Croton
Codiaeum variegatum 'Mammy'

Family: Euphorbiaceae (yoo-for-bee-AY-see-ee) (Info)
Genus: Codiaeum (koh-dih-EE-um) (Info)
Species: variegatum (var-ee-GAY-tum) (Info)
Cultivar: Mammy

Category:

Shrubs

Tropicals and Tender Perennials

Height:

24-36 in. (60-90 cm)

Spacing:

24-36 in. (60-90 cm)

36-48 in. (90-120 cm)

Hardiness:

USDA Zone 10a: to -1.1 C (30 F)

USDA Zone 10b: to 1.7 C (35 F)

USDA Zone 11: above 4.5 C (40 F)

Sun Exposure:

Full Sun

Sun to Partial Shade

Danger:

All parts of plant are poisonous if ingested

Handling plant may cause skin irritation or allergic reaction

Bloom Color:

Inconspicuous/none

Bloom Time:

Mid Summer

Late Summer/Early Fall

Foliage:

Grown for foliage

Evergreen

Variegated

Smooth-Textured

Shiny/Glossy-Textured

Veined

Leathery-Textured

Other details:

Average Water Needs; Water regularly; do not overwater

Suitable for growing in containers

Soil pH requirements:

6.1 to 6.5 (mildly acidic)

6.6 to 7.5 (neutral)

7.6 to 7.8 (mildly alkaline)

Patent Information:

Non-patented

Propagation Methods:

From woody stem cuttings

From softwood cuttings

From semi-hardwood cuttings

By simple layering

By air layering

Seed Collecting:

N/A: plant does not set seed, flowers are sterile, or plants will not come true from seed

Regional

This plant has been said to grow in the following regions:

Hayward, California

Irvine, California

Stockton, California

Auburndale, Florida

Big Pine Key, Florida

Daytona Beach, Florida

Orlando, Florida

Palm Bay, Florida

Punta Gorda, Florida

Saint Petersburg, Florida

Sarasota, Florida

Satellite Beach, Florida

Tampa, Florida (2 reports)

Houston, Texas

show all

Gardeners' Notes:

4
positives
0
neutrals
0
negatives
RatingContent
Positive

On Aug 30, 2009, plantparent from Sarasota, FL (Zone 9b) wrote:

Crotons are one of the standard landscape plants in SW FL. Mammy stands out (my opinion) from most because of the vibrant color and unusual foliage. They are suseptable to mealy.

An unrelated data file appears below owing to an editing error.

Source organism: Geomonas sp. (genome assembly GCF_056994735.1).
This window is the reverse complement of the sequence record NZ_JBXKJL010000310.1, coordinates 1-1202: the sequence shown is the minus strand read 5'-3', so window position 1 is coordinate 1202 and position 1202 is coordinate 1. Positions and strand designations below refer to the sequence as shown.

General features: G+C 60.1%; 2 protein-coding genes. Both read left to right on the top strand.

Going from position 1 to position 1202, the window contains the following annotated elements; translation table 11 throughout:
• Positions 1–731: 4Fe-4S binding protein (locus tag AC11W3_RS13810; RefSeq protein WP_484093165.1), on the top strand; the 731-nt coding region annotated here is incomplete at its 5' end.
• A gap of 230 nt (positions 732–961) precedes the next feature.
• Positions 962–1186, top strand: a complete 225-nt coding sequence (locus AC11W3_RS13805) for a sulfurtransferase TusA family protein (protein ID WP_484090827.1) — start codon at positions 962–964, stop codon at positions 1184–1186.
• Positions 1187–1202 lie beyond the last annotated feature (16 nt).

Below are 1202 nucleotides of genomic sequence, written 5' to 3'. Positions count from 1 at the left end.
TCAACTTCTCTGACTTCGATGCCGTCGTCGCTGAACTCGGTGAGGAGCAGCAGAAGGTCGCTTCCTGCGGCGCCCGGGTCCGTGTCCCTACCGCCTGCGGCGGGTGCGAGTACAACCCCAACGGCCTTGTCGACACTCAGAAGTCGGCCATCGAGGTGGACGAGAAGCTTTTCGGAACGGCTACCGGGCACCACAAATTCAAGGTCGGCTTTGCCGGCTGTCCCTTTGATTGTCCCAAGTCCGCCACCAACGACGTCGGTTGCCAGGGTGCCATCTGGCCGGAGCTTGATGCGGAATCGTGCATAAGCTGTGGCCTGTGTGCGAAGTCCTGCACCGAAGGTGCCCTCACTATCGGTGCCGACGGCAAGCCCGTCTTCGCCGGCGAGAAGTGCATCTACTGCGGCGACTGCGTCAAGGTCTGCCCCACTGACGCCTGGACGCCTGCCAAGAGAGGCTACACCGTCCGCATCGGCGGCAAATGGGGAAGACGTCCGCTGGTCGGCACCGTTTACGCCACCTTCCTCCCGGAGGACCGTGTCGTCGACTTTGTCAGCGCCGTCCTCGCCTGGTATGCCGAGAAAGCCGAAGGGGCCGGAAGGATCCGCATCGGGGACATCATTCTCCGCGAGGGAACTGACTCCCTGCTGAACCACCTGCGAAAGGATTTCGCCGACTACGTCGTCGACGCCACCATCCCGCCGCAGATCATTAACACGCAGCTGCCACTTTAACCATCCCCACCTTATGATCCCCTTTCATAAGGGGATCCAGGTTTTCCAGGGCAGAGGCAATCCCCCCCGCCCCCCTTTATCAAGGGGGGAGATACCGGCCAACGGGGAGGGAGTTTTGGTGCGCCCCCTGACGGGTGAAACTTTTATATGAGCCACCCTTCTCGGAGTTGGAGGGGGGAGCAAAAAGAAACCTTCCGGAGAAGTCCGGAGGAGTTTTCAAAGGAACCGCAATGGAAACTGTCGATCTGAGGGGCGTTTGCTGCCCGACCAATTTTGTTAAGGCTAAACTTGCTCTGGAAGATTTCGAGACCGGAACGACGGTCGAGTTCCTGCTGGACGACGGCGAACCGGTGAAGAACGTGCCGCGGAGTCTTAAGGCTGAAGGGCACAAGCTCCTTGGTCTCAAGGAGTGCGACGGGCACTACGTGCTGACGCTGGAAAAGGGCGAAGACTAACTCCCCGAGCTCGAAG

Positive

On Mar 29, 2009, hmbgerl from Folsom, CA wrote:

We grow ours indoors because of extremes in summer/winter. A year ago, the new leaves grew long, thin, and very twisted (corkscrew-like). This year the newer set of leaves are oval and kind of flat. Leaves deepen in red color as the leaves age.

Positive

On Dec 24, 2008, BayAreaTropics from Hayward, CA wrote:

I planted mine in September outdoors, in ground, in part sun with cacti and succulents. As of the end of December it has all its leaves,looks fine and has taken countless 50 degrees high and 41 low temperatures.Also, Including a pair of 37 degree dips at dawn.
I dont know how long they will do well. They are said like all tropical crotons to not be able to handle my San Francisco bay area temperatures-winter or cool night summers.
One thing that seems to suit them is a sheltered spot,not full sun as in tropical climates, and planting in fast draining soil on a slightly raised mound. So far, so good.
ADDED 2014:..yeah,that one lasted "countless" all right. I think it was dead sticks by January.
A new try this year with the common Croton with paddle leafs. I will ... read more

Positive

On Nov 26, 2007, MotherNature4 from Bartow, FL (Zone 9a) wrote:

E. 'Mamey' has knock your sox off colors to adorn any yard in central and south Florida. It is becoming more available every day. I purchased mine at a farmer's market. It is 4 ft tall and very thick. I will plant it in a protected area because frost could cause it to drop some leaves.

Some sources list this plant as E. 'Mammy.'